# How to populate a large sparse array efficiently

I am trying to populate a large 2D sparse array and sum up all the columns at the end. I tried generating a set of rules and then generate a matrix using SparseArray or break the data into chunks but all of them were really slow!

So, let me explain what I am trying to do in a very simple code:

length = RandomInteger[{3, 6}, 4]
{3, 3, 3, 4}

value = Table[RandomReal[{}, length[[i]]], {i, 4}]
{{0.0854215, 0.281442, 0.224208}, {0.48975, 0.785775, 0.236305},{0.442947, 0.138147, 0.280603}, {0.434875, 0.0462578, 0.0704228, 0.494674}}

start = RandomInteger[{1, 6}, 4]
{2, 5, 1, 5}

sparseA = ConstantArray[0., {4, 20}];

Do[
sparseA[[i, start[[i]] + j - 1]] = value[[i, j]],
{i, 4},
{j, length[[i]]}]

sparseA
{
{0., 0.0854215, 0.281442, 0.224208, 0., 0., 0., 0., 0., 0., 0., 0., 0., 0., 0., 0., 0., 0., 0., 0.},
{0., 0., 0., 0., 0.48975, 0.785775, 0.236305, 0., 0., 0., 0., 0., 0., 0., 0., 0., 0., 0., 0., 0.},
{0.442947, 0.138147, 0.280603, 0., 0., 0., 0., 0., 0., 0., 0., 0., 0., 0., 0., 0., 0., 0., 0., 0.},
{0., 0., 0., 0., 0.434875, 0.0462578, 0.0704228, 0.494674, 0., 0., 0., 0., 0., 0., 0., 0., 0., 0., 0., 0.}}

Total /@ Transpose[sparseA]
{0.442947, 0.223568, 0.562045, 0.224208, 0.924625, 0.832032, 0.306728, 0.494674, 0., 0., 0., 0., 0., 0., 0., 0., 0., 0., 0., 0.}


In the real code though 'length' contains 30,000 values ranging from 1500 to 2000,

'start' components are integers smaller than 120,000, and

'sparsA' is a 30,000 by 120,000 matrix.

Using the following to sim data of the actual size in your example:

length = RandomInteger[{1500, 2000}, 30000];

value = Table[RandomReal[{}, length[[i]]], {i, 30000}];

start = RandomInteger[{1, 118000}, 30000];


This takes a few seconds on a friggin' loungebook so I'd venture under a second on real hardware:

totLen = 120000;
accum = ConstantArray[0., totLen];
scanset = Transpose[{start, start + length - 1, value}];
Scan[(accum[[#[[1]] ;; #[[2]]]] += #[[3]]) &, scanset];


The end result is in accum obviously.

First of all, as a thumb rule - if you're using loops in Mathematica, you're probably not doing it right. See here and here for more details.

Second, the whole point of a sparse array is that you don't need to allocate all the memory for all the entries in advance, like you do with the command sparseA = ConstantArray[...].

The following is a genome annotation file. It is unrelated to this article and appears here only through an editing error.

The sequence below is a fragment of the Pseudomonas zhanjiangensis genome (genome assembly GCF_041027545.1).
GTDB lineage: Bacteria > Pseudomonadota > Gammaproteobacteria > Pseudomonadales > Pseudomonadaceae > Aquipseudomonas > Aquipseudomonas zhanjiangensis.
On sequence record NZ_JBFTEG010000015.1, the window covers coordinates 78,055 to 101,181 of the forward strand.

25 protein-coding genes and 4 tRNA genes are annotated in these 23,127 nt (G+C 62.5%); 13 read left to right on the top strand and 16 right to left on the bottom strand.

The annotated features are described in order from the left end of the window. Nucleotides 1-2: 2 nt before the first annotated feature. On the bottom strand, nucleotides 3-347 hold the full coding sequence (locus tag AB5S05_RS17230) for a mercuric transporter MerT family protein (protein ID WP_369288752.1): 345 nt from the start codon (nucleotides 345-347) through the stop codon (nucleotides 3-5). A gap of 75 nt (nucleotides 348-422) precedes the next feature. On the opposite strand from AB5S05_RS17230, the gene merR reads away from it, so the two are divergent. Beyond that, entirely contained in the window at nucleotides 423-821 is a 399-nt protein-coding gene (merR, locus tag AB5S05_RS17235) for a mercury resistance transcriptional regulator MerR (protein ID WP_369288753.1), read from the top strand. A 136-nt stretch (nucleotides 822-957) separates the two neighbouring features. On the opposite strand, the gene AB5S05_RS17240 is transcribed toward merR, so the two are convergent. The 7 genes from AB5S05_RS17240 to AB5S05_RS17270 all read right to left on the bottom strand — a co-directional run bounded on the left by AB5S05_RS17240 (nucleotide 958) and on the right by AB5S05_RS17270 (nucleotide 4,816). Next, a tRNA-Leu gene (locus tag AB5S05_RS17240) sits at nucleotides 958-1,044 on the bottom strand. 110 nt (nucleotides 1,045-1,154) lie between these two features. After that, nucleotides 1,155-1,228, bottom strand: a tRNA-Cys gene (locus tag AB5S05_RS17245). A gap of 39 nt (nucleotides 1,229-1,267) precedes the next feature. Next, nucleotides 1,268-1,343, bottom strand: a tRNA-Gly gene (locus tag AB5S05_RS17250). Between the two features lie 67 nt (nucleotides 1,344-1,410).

Here's how it should be done:

rules = Flatten@
Table[{i, start[[i]] + j - 1} -> value[[i, j]], {i, 4}, {j, length[[i]]}];
sparseA = SparseArray[rules];


Lastly - if you only need the sum of each column, why do you bother generating a matrix, and not summing up your random numbers?

• For a very small dataset what you suggested works quite well. I have already tried this, generating 'rules' by Table is a very slow process. – Mahdi Razaz Sep 16 '15 at 14:18

If all you need is the sum at the end, why construct the matrix at all?

result = ConstantArray[0, 20];
Do[
result[[start[[i]] - 1 + Range[Length@value[[i]]]]] += value[[i]],
{i, 4}];
result


For such a sparse operation such a loop might just be the most efficient thing you can do.

Edit, a more mathematia-esque approach:

Fold[#1 +
SparseArray[ #2[[1]] - 1 +
Range[Length@#2[[2]]] -> #2[[2]] , {20}] &,
ConstantArray[0, 20], Transpose[{start, value}]]


If you do want to construct the whole sparse array try this:

sparseA = Fold[#1 + SparseArray[
Function[{row}, {row, #} & /@
(#2[[2]] - 1 + Range[Length@#2[[3]]])]@#2[[1]]
-> #2[[3]], Dimensions@#1] &,
SparseArray[{1, 1} -> 0, {Length@value, 20}],
Transpose[{Range@Length@value, start, value}]]


This puts each value in its own SparseArray and sums them up. I cant say if this will beat your loop for performance.

• I incorporated Fold in my code. it's the 2nd fastest way among the 3 methods I have tested. – Mahdi Razaz Sep 17 '15 at 12:56
• On the large set @ciao 's Scan is by far the fastest. My Do is 10x slower. My Fold is really slow. – george2079 Sep 17 '15 at 14:01